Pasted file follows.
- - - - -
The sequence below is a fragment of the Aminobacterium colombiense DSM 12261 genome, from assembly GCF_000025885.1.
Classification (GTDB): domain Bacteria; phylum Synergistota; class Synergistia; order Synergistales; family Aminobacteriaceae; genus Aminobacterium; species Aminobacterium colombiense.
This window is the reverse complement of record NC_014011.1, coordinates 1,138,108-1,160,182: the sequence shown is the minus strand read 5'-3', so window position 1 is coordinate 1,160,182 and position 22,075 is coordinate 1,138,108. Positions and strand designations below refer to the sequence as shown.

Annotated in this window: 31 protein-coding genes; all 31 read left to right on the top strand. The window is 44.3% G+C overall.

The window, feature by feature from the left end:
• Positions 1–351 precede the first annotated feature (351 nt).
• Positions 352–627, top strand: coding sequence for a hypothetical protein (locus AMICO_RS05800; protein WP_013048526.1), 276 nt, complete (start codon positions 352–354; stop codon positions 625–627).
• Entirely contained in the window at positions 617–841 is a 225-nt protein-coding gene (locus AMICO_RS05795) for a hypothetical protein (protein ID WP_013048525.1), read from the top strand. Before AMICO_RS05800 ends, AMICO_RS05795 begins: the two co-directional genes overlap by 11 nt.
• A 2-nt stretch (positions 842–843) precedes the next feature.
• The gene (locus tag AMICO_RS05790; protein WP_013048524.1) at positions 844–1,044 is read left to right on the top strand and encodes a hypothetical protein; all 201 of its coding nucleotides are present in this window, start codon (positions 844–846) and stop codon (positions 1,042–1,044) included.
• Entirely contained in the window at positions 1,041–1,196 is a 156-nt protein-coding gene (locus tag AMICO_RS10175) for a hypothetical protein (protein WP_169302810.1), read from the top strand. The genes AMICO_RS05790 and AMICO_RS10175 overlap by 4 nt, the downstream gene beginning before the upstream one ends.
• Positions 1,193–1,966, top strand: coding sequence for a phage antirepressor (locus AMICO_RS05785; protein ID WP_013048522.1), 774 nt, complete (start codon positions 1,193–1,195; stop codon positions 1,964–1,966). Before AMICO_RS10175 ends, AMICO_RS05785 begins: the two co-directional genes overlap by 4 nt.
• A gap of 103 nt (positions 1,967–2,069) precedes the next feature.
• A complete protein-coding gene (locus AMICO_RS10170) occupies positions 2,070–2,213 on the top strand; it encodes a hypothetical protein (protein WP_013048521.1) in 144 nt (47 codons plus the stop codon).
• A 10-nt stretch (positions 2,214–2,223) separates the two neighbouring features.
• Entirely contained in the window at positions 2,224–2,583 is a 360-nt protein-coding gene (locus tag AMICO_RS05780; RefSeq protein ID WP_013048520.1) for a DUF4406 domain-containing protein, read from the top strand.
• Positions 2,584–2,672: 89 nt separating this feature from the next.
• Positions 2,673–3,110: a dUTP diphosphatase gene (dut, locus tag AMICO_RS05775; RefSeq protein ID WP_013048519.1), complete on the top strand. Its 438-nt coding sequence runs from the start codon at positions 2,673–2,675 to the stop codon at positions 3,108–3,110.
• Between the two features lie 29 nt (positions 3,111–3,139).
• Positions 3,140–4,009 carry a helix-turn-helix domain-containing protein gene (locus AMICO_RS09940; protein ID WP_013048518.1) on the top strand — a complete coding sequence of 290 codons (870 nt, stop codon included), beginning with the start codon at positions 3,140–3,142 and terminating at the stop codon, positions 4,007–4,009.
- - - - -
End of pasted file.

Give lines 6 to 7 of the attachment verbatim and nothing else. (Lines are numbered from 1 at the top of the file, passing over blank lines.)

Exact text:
• Positions 1–351 precede the first annotated feature (351 nt).
• Positions 352–627, top strand: coding sequence for a hypothetical protein (locus AMICO_RS05800; protein WP_013048526.1), 276 nt, complete (start codon positions 352–354; stop codon positions 625–627).